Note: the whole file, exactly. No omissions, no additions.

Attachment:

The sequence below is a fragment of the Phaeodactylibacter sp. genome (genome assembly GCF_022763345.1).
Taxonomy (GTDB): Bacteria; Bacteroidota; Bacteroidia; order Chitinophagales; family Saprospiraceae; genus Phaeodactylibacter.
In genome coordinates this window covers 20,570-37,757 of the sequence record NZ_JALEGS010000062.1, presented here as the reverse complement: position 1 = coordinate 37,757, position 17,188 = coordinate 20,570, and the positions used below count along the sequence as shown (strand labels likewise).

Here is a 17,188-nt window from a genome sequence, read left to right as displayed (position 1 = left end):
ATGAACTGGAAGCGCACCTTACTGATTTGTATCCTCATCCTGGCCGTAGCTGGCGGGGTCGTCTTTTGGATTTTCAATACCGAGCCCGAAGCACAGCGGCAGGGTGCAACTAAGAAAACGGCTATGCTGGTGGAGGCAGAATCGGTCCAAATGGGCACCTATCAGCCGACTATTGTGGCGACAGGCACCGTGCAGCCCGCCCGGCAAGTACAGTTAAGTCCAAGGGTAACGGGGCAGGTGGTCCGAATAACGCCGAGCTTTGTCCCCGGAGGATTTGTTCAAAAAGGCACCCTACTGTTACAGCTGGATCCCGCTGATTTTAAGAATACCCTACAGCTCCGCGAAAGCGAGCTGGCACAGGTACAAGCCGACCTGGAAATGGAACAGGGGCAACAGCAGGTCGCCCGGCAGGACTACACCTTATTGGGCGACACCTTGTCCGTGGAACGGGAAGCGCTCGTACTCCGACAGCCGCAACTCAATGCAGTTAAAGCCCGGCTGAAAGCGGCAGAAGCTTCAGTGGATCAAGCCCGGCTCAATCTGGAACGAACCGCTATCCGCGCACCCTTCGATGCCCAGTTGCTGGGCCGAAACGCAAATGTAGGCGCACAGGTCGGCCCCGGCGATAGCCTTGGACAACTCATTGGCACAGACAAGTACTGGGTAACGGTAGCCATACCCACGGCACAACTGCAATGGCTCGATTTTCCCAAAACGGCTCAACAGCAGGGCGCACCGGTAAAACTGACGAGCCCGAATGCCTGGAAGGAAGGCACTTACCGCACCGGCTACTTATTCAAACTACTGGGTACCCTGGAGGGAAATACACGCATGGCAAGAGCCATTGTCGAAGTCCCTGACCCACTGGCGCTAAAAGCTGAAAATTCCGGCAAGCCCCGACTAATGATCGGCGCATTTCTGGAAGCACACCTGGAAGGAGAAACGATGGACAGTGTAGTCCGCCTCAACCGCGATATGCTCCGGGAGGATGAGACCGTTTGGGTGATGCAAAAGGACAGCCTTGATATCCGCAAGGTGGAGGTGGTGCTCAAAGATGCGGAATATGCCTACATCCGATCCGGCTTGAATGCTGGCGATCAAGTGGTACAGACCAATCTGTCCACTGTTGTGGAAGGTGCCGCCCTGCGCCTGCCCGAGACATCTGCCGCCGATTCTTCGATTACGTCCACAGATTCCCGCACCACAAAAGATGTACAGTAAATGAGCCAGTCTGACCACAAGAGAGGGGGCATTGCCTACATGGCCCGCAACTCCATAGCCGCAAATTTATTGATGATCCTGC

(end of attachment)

The sequence below is a fragment of the Phaeodactylibacter sp. genome (genome assembly GCF_022763345.1).
Taxonomy (GTDB): Bacteria; Bacteroidota; Bacteroidia; order Chitinophagales; family Saprospiraceae; genus Phaeodactylibacter.
In genome coordinates this window covers 20,570-37,757 of the sequence record NZ_JALEGS010000062.1, presented here as the reverse complement: position 1 = coordinate 37,757, position 17,188 = coordinate 20,570, and the positions used below count along the sequence as shown (strand labels likewise).

Here is a 17,188-nt window from a genome sequence, read left to right as displayed (position 1 = left end):
ATGAACTGGAAGCGCACCTTACTGATTTGTATCCTCATCCTGGCCGTAGCTGGCGGGGTCGTCTTTTGGATTTTCAATACCGAGCCCGAAGCACAGCGGCAGGGTGCAACTAAGAAAACGGCTATGCTGGTGGAGGCAGAATCGGTCCAAATGGGCACCTATCAGCCGACTATTGTGGCGACAGGCACCGTGCAGCCCGCCCGGCAAGTACAGTTAAGTCCAAGGGTAACGGGGCAGGTGGTCCGAATAACGCCGAGCTTTGTCCCCGGAGGATTTGTTCAAAAAGGCACCCTACTGTTACAGCTGGATCCCGCTGATTTTAAGAATACCCTACAGCTCCGCGAAAGCGAGCTGGCACAGGTACAAGCCGACCTGGAAATGGAACAGGGGCAACAGCAGGTCGCCCGGCAGGACTACACCTTATTGGGCGACACCTTGTCCGTGGAACGGGAAGCGCTCGTACTCCGACAGCCGCAACTCAATGCAGTTAAAGCCCGGCTGAAAGCGGCAGAAGCTTCAGTGGATCAAGCCCGGCTCAATCTGGAACGAACCGCTATCCGCGCACCCTTCGATGCCCAGTTGCTGGGCCGAAACGCAAATGTAGGCGCACAGGTCGGCCCCGGCGATAGCCTTGGACAACTCATTGGCACAGACAAGTACTGGGTAACGGTAGCCATACCCACGGCACAACTGCAATGGCTCGATTTTCCCAAAACGGCTCAACAGCAGGGCGCACCGGTAAAACTGACGAGCCCGAATGCCTGGAAGGAAGGCACTTACCGCACCGGCTACTTATTCAAACTACTGGGTACCCTGGAGGGAAATACACGCATGGCAAGAGCCATTGTCGAAGTCCCTGACCCACTGGCGCTAAAAGCTGAAAATTCCGGCAAGCCCCGACTAATGATCGGCGCATTTCTGGAAGCACACCTGGAAGGAGAAACGATGGACAGTGTAGTCCGCCTCAACCGCGATATGCTCCGGGAGGATGAGACCGTTTGGGTGATGCAAAAGGACAGCCTTGATATCCGCAAGGTGGAGGTGGTGCTCAAAGATGCGGAATATGCCTACATCCGATCCGGCTTGAATGCTGGCGATCAAGTGGTACAGACCAATCTGTCCACTGTTGTGGAAGGTGCCGCCCTGCGCCTGCCCGAGACATCTGCCGCCGATTCTTCGATTACGTCCACAGATTCCCGCACCACAAAAGATGTACAGTAAATGAGCCAGTCTGACCACAAGAGAGGGGGCATTGCCTACATGGCCCGCAACTCCATAGCCGCAAATTTATTGATGATCCTGC